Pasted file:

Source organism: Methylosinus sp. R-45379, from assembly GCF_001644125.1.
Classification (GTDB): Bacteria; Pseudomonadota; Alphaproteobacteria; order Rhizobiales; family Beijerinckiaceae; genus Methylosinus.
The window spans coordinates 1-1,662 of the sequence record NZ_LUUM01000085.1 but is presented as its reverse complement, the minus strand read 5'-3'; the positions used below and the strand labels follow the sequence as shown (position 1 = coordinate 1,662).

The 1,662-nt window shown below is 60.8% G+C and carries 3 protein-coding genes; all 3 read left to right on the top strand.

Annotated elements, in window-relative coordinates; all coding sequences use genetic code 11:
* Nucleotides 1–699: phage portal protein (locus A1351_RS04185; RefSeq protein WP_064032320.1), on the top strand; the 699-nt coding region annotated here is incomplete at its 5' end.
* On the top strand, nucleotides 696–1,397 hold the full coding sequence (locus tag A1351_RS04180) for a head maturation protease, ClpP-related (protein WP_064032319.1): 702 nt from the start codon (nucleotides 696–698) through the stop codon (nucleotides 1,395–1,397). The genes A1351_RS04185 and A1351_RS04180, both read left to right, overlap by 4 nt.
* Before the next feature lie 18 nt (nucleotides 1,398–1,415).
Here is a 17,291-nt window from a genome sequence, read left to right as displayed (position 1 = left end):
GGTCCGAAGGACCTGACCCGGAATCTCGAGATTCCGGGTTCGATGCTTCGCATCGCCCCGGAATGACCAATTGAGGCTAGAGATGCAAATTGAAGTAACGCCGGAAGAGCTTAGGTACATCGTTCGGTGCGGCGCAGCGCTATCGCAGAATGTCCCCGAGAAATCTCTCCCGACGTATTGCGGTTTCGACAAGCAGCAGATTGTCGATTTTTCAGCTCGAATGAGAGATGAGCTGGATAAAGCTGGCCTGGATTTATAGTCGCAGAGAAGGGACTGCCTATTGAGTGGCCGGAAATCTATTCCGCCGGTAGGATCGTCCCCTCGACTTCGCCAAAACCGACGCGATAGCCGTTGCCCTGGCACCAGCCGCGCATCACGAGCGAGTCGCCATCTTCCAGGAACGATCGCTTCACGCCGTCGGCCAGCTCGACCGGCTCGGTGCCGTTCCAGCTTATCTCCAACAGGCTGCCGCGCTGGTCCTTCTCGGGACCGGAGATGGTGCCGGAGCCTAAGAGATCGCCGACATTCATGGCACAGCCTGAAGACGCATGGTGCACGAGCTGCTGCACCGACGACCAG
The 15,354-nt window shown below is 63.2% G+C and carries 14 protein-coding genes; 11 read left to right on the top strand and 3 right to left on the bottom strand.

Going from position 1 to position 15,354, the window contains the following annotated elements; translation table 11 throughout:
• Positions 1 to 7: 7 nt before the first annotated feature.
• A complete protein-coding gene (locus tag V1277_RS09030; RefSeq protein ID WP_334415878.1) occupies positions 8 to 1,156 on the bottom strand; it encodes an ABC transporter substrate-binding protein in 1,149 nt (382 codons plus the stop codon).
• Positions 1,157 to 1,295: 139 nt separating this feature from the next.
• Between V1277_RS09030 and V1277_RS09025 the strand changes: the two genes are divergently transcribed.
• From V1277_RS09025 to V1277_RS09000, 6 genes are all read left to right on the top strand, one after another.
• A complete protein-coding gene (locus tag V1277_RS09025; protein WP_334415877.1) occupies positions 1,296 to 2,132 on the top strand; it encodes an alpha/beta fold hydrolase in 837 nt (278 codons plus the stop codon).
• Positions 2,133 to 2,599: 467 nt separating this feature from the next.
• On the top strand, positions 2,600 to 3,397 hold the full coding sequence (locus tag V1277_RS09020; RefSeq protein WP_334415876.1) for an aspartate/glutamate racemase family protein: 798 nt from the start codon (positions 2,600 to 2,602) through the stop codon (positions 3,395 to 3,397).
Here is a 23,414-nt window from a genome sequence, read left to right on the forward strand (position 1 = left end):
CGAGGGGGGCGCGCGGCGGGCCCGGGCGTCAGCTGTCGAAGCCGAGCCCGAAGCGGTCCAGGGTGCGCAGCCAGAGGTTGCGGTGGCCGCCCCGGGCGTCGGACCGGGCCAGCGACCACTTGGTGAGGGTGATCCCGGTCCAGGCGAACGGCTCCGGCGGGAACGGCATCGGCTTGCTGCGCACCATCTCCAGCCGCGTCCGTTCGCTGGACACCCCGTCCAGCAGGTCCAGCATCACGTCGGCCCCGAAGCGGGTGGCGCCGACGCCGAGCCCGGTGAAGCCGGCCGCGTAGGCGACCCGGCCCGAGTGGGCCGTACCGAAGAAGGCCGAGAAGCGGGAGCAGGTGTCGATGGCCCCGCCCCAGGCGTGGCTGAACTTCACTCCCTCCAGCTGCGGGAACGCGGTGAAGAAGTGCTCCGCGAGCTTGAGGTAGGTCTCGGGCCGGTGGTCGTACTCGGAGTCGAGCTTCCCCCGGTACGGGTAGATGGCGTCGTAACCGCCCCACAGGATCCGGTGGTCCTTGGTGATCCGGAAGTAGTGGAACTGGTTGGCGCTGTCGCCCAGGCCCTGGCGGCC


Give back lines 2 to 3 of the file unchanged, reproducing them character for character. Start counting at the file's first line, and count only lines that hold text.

Classification (GTDB): Bacteria; Pseudomonadota; Alphaproteobacteria; order Rhizobiales; family Beijerinckiaceae; genus Methylosinus.
The window spans coordinates 1-1,662 of the sequence record NZ_LUUM01000085.1 but is presented as its reverse complement, the minus strand read 5'-3'; the positions used below and the strand labels follow the sequence as shown (position 1 = coordinate 1,662).